1.5 oz London Dry Gin

1.0 oz Earl Grey Cordial

.5 oz Averna Amaro

1 egg white

Dry Shake all ingredients before adding ice to shake and double-strain into a coupe. Full of botanical power, the tannins of earl grey tea are softened by the egg white.


1.5 oz Espadin Mezcal

1.0 oz Hibiscus Cordial

.5 oz Amargo-Vallet

Well-suited to being served on the rocks, consider a rim of spicy salt with the Oaxacan Bridge as well.


1.5 oz Rhum Barbancourt 8

.75 oz Pineapple Juice Cordial

.75 oz Gran Classico Bitter

Outright tropical flavors are skewed against a prominent bitterness and elevated by Gran Classico’s herbal content to create a drink equally suited for the bar and the beach.


1.5 oz Bourbon

1.0 oz Maple Syrup Cordial

.5 oz Fernet Branca

Served on the rocks and garnished with a mint leaf, this cocktail takes advantage of the outright mintiness of Fernet Branca while rounding out the other herbal flavors and bitterness with oaken sweetness.

The Bridge is a drink template that’s hard to go wrong with – follow the proportions, adjust to personal taste, and you can have an all-weather drink that’s open to experimentation and perfect to start or end an evening with. Until next time,



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Think Outside the (Citrus) Juice Box

Lemon and lime juice have long held a position of great importance in mixed drinks. With the advent of modern processing methods, though, we’re presented with many other options in how to incorporate acidity into our cocktails. What follows are my top 5 reasons for beginning to drink outside the juice box:

Number One: Acid Qualities

Different acids create different taste sensations. Lemon juice predominantly provides citric acid, imparting a “bright” characteristic; lime blends citric and malic acids to express both “bright” and “crisp” tastes, respectively. Meanwhile, three other readily available concentrated acids can provide especially different taste qualities: Lactic acid (fermented, creamy), tartaric acid (tannic, “grapey”), and phosphoric acid (dry, powdery). Using these provides a greater control over the final product, as well as a greater ability to integrate flavors effectively.

Number Two: Flavor Variety

Countless spirits, liqueurs, and natural sweeteners create a broad range of available flavors in the alcoholic and sweet categories, with bitter liqueurs further expanding on, well, bitter qualities. By utilizing acids in the form of agrumes and cordials, an equal variety of flavors can be integrated as sour components.

Number Three: Color Variety

Before ever taking a first sip, color and presentation of a drink create perceptions as to how the drink will taste. Care for a red drink? Keep the color vibrant by using an hibiscus agrumes or cordial. Green more your speed? From mint to green tea, many leaves and herbs can impart a purer green color. Orange strike your fancy? Saffron, turmeric, and annato seed all fit the bill.

Number Four: Clarity

The natural fruit fibers in lemon and lime juice necessitate a drink being somewhat opaque. Breaking free of this using pure infusions into water guarantees a level of clarity which is difficult and time-consuming to achieve with fresh fruit juices.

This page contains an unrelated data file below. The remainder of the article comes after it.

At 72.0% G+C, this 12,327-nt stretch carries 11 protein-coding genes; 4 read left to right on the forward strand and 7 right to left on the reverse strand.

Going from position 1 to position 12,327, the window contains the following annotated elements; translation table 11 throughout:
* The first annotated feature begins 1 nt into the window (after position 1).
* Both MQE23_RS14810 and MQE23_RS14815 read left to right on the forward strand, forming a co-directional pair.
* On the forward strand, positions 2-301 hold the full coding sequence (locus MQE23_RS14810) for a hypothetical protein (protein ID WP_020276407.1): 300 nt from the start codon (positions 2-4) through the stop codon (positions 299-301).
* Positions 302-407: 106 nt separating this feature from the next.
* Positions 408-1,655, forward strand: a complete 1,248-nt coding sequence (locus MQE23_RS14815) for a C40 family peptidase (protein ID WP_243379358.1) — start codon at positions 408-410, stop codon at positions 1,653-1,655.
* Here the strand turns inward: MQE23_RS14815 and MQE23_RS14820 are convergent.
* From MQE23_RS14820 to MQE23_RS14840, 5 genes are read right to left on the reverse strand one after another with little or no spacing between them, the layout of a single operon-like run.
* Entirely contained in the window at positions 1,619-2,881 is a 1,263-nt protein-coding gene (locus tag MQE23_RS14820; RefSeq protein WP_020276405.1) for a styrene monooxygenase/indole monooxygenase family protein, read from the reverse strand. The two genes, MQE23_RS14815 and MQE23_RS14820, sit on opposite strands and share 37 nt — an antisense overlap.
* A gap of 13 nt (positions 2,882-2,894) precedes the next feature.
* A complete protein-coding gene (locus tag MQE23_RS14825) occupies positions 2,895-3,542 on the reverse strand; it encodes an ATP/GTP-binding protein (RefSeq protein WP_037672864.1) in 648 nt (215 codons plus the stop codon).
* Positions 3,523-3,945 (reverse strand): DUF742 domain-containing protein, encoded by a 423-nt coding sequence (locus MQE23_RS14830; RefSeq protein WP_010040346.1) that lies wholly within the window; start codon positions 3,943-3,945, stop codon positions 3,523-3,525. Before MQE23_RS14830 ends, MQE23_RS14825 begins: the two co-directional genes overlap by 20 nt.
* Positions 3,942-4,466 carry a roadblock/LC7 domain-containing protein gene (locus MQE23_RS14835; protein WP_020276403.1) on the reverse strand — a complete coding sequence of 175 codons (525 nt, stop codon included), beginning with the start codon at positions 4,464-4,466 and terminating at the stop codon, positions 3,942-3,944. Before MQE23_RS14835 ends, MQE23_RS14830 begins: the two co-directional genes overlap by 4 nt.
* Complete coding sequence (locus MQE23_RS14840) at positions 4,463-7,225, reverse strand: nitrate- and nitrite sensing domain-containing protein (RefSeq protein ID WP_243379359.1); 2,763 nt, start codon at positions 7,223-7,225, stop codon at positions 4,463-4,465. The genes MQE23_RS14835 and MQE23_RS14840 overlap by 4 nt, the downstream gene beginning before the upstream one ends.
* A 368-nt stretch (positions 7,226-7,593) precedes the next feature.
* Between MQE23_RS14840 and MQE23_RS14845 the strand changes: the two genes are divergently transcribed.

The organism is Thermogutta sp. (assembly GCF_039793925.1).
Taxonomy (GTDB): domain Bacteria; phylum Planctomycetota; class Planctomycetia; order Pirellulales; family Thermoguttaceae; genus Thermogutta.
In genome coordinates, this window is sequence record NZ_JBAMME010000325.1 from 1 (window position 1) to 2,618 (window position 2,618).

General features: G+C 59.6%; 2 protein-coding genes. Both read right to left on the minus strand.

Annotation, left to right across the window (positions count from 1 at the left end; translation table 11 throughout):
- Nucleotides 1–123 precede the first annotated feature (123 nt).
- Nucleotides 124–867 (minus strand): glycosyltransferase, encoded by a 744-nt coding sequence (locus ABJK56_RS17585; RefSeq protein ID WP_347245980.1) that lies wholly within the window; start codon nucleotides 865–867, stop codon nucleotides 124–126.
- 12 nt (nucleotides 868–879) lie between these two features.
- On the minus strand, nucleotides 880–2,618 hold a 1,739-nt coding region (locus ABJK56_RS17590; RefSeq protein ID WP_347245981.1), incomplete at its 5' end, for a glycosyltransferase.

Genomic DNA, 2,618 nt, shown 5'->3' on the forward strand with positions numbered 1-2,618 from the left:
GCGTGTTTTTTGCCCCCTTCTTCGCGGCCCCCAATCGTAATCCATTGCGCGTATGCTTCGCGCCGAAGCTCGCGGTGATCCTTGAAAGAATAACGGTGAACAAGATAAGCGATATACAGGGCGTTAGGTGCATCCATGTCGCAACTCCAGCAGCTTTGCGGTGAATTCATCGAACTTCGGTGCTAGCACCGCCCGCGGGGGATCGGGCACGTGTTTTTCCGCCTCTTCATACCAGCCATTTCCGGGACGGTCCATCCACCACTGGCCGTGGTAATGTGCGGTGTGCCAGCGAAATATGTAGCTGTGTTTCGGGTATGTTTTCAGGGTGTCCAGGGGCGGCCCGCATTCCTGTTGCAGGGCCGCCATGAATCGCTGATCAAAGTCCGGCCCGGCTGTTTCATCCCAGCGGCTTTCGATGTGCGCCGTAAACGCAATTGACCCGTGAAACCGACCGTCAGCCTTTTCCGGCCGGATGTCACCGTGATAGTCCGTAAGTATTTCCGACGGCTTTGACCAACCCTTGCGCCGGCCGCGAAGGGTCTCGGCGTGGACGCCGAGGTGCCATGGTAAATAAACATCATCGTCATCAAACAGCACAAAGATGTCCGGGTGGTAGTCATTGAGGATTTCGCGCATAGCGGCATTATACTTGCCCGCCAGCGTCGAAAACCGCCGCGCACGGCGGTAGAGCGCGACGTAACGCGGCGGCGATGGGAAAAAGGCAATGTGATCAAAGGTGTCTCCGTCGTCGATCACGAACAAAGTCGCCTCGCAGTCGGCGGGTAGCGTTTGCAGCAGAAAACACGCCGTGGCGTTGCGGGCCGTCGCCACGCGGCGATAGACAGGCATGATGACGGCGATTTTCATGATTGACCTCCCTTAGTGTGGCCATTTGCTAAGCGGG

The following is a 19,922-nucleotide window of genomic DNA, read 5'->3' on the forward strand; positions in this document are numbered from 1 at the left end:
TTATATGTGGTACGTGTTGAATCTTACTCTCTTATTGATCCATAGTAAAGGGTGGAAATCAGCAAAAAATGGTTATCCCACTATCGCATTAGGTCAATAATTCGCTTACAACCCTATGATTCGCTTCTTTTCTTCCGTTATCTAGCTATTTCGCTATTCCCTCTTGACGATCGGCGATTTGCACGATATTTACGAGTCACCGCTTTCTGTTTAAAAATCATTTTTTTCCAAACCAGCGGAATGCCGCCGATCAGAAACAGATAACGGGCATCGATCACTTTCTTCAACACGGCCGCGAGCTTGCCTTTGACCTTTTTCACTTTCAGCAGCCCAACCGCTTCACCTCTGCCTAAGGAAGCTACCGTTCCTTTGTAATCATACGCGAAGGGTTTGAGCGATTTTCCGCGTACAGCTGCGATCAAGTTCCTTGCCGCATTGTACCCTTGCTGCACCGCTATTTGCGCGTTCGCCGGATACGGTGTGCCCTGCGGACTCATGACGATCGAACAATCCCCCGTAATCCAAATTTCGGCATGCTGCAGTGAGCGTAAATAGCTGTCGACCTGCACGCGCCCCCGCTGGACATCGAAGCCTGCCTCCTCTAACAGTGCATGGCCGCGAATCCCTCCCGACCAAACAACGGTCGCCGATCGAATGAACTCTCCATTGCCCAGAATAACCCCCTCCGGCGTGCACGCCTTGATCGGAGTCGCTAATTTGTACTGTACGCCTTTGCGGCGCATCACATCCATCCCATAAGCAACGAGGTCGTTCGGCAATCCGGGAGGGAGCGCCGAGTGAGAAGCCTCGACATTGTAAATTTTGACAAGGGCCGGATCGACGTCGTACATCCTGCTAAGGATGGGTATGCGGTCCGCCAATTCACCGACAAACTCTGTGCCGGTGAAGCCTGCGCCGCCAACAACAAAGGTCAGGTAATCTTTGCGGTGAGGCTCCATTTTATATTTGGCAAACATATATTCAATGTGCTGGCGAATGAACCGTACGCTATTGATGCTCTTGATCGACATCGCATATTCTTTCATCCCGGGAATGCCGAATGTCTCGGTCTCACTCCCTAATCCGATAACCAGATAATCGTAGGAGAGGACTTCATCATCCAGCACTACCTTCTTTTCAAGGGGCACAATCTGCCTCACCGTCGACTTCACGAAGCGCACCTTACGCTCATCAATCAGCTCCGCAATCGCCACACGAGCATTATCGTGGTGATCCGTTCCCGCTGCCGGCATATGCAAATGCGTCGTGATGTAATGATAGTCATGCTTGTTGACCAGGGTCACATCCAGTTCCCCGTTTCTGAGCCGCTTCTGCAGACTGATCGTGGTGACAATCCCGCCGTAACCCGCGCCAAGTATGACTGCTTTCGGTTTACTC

Number Five: Consistency

Particularly in locales which experience a wide range of temperatures, quality and freshness of fruit can vary wildly during a year; this means that, at best, a drink made with fruit juice will rely on the season, making it at peak drinkability for only a short time. Controlling acidity with pure acids ensures consistent drinks across time.

By all means, don’t stop using lemon and lime juice solely in favor of the methods I’ve written about; rather, consider these agrumes and cordials as further tools to create the drinks that you want to create. A more accurate translation of your desired final product always shows through in the smile on a recipient’s face!

Check out my introduction to agrumes here:

And cordials, here:

Until next time,



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Steeped Cordials: Green Tea

Flavored syrups are all the rage in many modern cocktail bars. When looking for a way to spice up a sour, refreshing cocktail, many bartenders will elaborate on a Sour template by infusing simple syrup with any variety of flavorings.

What happens to these flavors when included in a cocktail with lemon or lime, though? Many end up getting “lost in translation” (particularly some of the more delicate and subtle aromas found in fine teas), muddied by the addition of lemon or lime juice.

A fine remedy to this comes in the form of our Steeped Cordial, a combination of any water-soluble ingredient (tea is a fine example) with both sugar and acid – creating a sweet and tart balance with a pure, directed flavor. For example:


1 tablespoon Japanese Sencha green tea

8 oz water, near-boiling

8 oz white sugar

2 teaspoons malic acid

¼ tsp salt

Begin by steeping the Sencha tea in the near-boiling water for 5 minutes; the infusion should produce a grass-green color with strong aromas of sea air, walnuts, and a hint of vegetation. Strain the tea from the infusion, then add all dry ingredients, stirring to combine. Because of the high level of acid and moderate addition of salt, cordials made in this way have a particularly long shelf life (up to a month without flavors degrading, if refrigerated).

With flavors reminiscent of both land and sea in addition to a significant umami, our Green Tea Cordial can be put to use with a wide variety of spirits in a traditional Gimlet (try it with gin, rhum agricole, and blanco tequila), and is equally delightful when combined with soda, as in the following recipe:


1.5 oz London Dry Gin

1.0 oz Green Tea cordial

1 egg white

4 oz soda water

Combine gin and cordial with the egg white, dry shaking before adding ice and shaking vigorously. Prepare a highball glass by adding a splash of soda water in the bottom (no ice), and strain the cocktail over the top of it to produce a great initial foaming. Add the rest of the soda water and serve with a straw.

In the next article, we’ll take a look at how to elaborate on this basic template using other water-soluble ingredients including hops and hibiscus. Until then,